Third, try time-tested home remedies against some pests. For instance, baiting snails with beer traps (available very cheaply and easy to use) can keep your Hostas, Petunias, and other snail delicacies in good shape, especially if you begin early in the season and keep up with it.
Fourth, encourage the natural enemies of your pests. Welcoming birds into the garden with a shallow, clean birdbath, feeders, and even houses is a very effective way to reduce the insect population. And many "good bugs," such as wasps and bees, not only pollinate the garden, but destroy some harmful insects.
Fifth, grow your own repellants. Onions are the traditional best friends of roses in the garden, and also make a nice perimeter planting around the veggie patch, where their strong scent repels certain pests. Some gardeners even plant "trap crops" to attract a pest, thus keeping it away from more valuable plants elsewhere. Mirabilis (Four o'Clock) draws Japanese beetles, for example, which can keep them from settling on the roses. However, some gardeners believe that encouraging the presence of a pest in the garden at all is a mistake, so this strategy is controversial.
Plant diseases tend to be fungal, bacterial, or viral, and many can be prevented or easily controlled. Mildew is a big problem in humid and wet climates, while leaf spot, rust, and other infections can occur anywhere. Viruses tend to affect the entire plant, and often the only solution is to uproot the plant and destroy it. Never add any part of an infected plant to the compost heap or let it remain within the garden. These infections can be spread by air.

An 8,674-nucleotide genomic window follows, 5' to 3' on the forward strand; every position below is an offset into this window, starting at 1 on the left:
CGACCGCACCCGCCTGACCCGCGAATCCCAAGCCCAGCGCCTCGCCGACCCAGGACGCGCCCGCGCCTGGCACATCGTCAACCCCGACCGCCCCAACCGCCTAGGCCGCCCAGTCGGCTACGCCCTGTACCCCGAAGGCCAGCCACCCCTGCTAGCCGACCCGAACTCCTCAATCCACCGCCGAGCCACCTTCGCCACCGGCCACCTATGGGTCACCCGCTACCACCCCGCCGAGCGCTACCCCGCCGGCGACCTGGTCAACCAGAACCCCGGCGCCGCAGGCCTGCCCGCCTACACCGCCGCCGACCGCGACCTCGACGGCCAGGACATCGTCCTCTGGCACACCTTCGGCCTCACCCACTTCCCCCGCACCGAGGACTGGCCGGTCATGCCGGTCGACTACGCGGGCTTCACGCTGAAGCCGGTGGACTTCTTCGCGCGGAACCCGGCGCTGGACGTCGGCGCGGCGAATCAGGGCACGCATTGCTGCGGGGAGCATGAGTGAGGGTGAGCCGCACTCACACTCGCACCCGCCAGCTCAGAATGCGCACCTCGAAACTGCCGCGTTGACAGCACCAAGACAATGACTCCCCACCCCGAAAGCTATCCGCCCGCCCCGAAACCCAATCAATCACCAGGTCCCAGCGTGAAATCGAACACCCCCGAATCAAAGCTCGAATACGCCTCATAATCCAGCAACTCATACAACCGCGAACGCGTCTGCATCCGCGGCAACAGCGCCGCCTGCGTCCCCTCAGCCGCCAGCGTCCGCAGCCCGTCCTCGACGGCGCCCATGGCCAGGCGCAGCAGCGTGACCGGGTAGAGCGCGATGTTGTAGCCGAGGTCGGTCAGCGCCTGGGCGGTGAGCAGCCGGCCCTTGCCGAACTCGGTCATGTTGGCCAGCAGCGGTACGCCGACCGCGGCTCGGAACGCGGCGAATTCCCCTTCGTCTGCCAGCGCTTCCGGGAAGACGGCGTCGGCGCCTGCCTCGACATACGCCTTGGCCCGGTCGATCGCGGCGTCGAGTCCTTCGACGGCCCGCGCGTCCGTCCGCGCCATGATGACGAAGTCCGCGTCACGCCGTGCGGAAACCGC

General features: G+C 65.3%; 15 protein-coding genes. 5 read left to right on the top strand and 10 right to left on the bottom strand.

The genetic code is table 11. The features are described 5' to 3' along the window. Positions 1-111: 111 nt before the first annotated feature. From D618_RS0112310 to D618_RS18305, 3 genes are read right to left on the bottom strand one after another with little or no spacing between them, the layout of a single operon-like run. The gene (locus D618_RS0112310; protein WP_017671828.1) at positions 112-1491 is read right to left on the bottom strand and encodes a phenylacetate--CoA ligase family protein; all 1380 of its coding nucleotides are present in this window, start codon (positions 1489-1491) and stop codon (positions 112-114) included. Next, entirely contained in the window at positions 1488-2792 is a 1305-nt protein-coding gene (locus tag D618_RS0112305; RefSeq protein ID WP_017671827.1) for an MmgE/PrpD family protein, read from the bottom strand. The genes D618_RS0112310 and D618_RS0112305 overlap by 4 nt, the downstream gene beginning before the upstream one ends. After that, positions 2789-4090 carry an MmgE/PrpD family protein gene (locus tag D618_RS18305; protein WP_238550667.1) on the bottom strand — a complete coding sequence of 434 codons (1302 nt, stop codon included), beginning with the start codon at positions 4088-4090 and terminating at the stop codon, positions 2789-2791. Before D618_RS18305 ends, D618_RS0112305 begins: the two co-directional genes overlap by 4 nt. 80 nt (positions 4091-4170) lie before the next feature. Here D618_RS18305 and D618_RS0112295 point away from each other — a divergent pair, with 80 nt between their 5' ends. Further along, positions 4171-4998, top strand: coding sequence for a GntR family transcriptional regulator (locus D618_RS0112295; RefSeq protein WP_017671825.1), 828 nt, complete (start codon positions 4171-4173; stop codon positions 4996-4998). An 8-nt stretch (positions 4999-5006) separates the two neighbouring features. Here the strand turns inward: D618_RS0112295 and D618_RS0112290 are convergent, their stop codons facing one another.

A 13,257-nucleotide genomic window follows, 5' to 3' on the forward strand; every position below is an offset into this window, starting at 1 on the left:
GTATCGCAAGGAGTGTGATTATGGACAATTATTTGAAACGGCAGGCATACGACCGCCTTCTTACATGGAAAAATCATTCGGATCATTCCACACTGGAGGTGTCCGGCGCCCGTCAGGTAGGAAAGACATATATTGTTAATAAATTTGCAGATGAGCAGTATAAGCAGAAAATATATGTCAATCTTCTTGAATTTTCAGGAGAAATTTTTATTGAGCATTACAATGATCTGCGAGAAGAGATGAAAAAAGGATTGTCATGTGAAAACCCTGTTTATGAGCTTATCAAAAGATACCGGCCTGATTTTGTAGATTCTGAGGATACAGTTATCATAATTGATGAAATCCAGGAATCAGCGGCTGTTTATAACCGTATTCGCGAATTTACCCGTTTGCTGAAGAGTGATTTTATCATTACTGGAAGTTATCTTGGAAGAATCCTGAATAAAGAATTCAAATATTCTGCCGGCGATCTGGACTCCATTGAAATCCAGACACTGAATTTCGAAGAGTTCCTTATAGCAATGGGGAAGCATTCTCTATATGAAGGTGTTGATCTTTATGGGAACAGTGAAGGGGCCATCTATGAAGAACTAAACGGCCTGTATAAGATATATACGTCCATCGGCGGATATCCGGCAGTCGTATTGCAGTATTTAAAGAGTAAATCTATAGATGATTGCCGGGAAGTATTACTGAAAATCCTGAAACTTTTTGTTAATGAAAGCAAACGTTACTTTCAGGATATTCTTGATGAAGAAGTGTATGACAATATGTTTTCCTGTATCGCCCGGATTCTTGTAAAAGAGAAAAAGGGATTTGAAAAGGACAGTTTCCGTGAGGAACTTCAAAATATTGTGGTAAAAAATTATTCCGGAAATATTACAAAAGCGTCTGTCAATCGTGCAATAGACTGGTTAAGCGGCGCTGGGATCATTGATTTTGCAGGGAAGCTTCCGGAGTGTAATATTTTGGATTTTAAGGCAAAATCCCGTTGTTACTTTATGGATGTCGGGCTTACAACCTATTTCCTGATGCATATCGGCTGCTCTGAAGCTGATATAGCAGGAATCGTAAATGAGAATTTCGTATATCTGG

Good garden hygiene is again a key to keeping plants healthy. Remove debris promptly, and watch the crowding of your plants. If the foliage is overlapping, it may create wet pockets that can breed fungus. And if one plant in a tightly-packed bed or border becomes infected, the disease will spread rapidly. Spacing plants a bit farther apart not only reduces the risk of infection, it also improves air circulation for the entire planting, which prevents some of the conditions (standing moisture, heat) that create problems in the first place. Pruning shrubs and trees to create a more open habit has the same effect.
If you live in a humid or wet climate, try to water the garden very early in the day, to give the moisture a chance to absorb or evaporate before nightfall. Few plants like standing water on their foliage or at their crown, and mildew can develop very quickly in these conditions.
Finally, whenever possible, plant native species. These are largely untroubled by pests and diseases, and tend to be tolerant of (able to withstand) those they do attract. Over hundreds or even thousands of years, these plants have developed ways of flourishing in spite of the animals, insects, and diseases that might afflict them. You will find them much easier to care for and quicker to establish in the garden.